MAKEY MAKEY - This simple dashboard allows users to connect everyday objects to computer programs.  In my library, kids have played a piano and video games using tin foil, play-doh, and food like potatoes, oranges, and bananas.  Just a heads up, the Makey Makey needs to connect to a computer or laptop to work.  


PERLER BEADS - Kids can make fun creations by arranging these tiny beads into unique designs.  Whether free designing or making with a kit/stencil, children enjoy building and seeing their project come together in the end.  Warning: an iron (and an adult’s help) is needed to finalize creations!  Check out their website and app for fun ideas and tools.

DUCT TAPE - Duct tape creations are a big hit in my school’s makerspace!  Using duct tape, students make a variety of items like bookmarks, flowers, wallets, jewelry, accessories, and even clothing.  Look for fun duct tape prints and find inspirational ideas online and in books.

ORIGAMI - My students enjoy turning paper into interesting objects.  In particular, they like making items that do stuff like a fortune cookie, a cube that inflates by blowing in air, and frogs that jump.  The most popular item is a paper airplane!  For ideas and folding steps, look online and in books.

October 8, 2017

Bloxels for a Makerspace

Like many teacher librarians, I run the makerspace at my school.  I have a lot of fun materials that students love like dash robots, makey makey, doodle-bots, legos, spheros, and ozobots.  A new addition to our makerspace are Bloxels.  

Bloxels allow students to build their own video games.  Students use tiny blocks (which mimic a computer's pixel) to design a game board and character.  These images are uploaded to the Bloxels Builder app (a free downloadable app) and their creation comes to life as a playable game!  Here's a video showing what Bloxels can do: 

My students are like most kids, they love video games!  So they really enjoy designing and creating their own games with Bloxels.  It makes programming a video game easy for young students.  Kids don’t need to know fancy coding to create a video game.  Students can recreate the characters and game board suggestions provided by Bloxels, but most choose to create their own.  I recommend using Bloxels with students in grades second to fifth.  There are great lesson plan ideas on Bloxels’ website to connect to curriculum like build your own fractured fairy tale video game.  Check out more ideas here:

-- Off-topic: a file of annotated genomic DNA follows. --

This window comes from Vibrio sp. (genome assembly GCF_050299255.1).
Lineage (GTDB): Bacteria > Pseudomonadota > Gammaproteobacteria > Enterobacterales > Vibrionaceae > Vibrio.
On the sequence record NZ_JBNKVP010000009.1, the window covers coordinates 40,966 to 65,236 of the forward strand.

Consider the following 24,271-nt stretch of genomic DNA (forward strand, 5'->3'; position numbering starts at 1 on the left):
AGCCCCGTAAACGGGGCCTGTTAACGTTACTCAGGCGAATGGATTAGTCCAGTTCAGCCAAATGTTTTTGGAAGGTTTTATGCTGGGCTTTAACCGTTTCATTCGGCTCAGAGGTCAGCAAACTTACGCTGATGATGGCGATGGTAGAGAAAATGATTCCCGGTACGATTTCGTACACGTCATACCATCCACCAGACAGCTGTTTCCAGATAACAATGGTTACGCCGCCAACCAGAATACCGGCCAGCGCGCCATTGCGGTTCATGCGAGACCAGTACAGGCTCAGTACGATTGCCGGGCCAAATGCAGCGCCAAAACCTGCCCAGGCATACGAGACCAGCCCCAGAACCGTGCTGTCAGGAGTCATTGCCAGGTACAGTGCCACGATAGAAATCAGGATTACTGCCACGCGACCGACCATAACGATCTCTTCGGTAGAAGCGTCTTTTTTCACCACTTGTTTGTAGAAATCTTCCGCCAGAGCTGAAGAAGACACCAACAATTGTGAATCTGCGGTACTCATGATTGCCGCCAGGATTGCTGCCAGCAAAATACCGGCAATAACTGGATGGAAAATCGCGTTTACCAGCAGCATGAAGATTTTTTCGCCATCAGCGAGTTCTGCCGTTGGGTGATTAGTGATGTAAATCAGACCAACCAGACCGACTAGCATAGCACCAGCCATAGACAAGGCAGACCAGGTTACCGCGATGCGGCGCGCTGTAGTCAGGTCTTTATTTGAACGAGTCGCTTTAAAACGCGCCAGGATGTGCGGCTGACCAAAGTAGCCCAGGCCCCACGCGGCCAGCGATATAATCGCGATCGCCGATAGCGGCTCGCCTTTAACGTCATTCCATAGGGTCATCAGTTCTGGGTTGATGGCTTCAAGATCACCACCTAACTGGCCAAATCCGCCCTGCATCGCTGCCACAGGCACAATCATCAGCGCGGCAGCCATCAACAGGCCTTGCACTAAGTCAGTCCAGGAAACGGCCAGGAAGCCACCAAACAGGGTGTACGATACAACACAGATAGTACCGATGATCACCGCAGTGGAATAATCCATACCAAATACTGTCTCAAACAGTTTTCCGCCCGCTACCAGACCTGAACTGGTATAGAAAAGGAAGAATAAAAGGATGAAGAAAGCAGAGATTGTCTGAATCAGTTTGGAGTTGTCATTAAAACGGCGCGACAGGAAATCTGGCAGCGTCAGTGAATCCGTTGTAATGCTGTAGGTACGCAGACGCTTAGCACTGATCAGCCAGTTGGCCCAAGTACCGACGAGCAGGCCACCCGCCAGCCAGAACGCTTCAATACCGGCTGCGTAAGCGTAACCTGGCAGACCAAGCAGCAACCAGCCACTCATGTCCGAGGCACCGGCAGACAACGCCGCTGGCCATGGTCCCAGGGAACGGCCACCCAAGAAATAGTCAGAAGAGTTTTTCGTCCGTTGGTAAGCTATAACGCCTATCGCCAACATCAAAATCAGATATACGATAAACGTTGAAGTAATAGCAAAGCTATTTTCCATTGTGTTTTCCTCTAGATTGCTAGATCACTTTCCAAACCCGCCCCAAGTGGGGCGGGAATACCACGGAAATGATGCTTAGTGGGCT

There are a few aspects about Bloxels that I find challenging.  Creating with Bloxels sometimes takes students longer than I’d like, when my time for makerspace activities is limited.  The pixel pieces are tiny and can be easily lost.  Playing the game that’s created is a little confusing and somewhat limiting and I wish it were more user friendly.  The games are not high-tech looking and appear very pixelated like the original Mario Bros, Minecraft, and even Atari. 

In the end, Bloxels have been a fun addition to our makerspace.  Students love designing and playing their own video games.  I love that they encourage creativity and teach computer science skills, and easily take young students from video game player to video game designer! 

September 7, 2017


A new #mustreadin2017 update is here and I have so much to share!  Thank you Carrie Gelson of There’s a Book for That for hosting this reading event.  In January, I did a blog post motivating myself to read over the 2017 year.  In April, I did another blog post update and posted books that I’d been reading.  Today’s post highlights the new books I read over the summer.  So far, making these lists motivates me to read and I've done pretty well achieving my reading goals this year.  

Here are the new books I read since my last #mustreadin2017 blog post:

Here are some upcoming new titles that I’m looking forward to reading and reviewing for my next #mustreadin2017 blog post: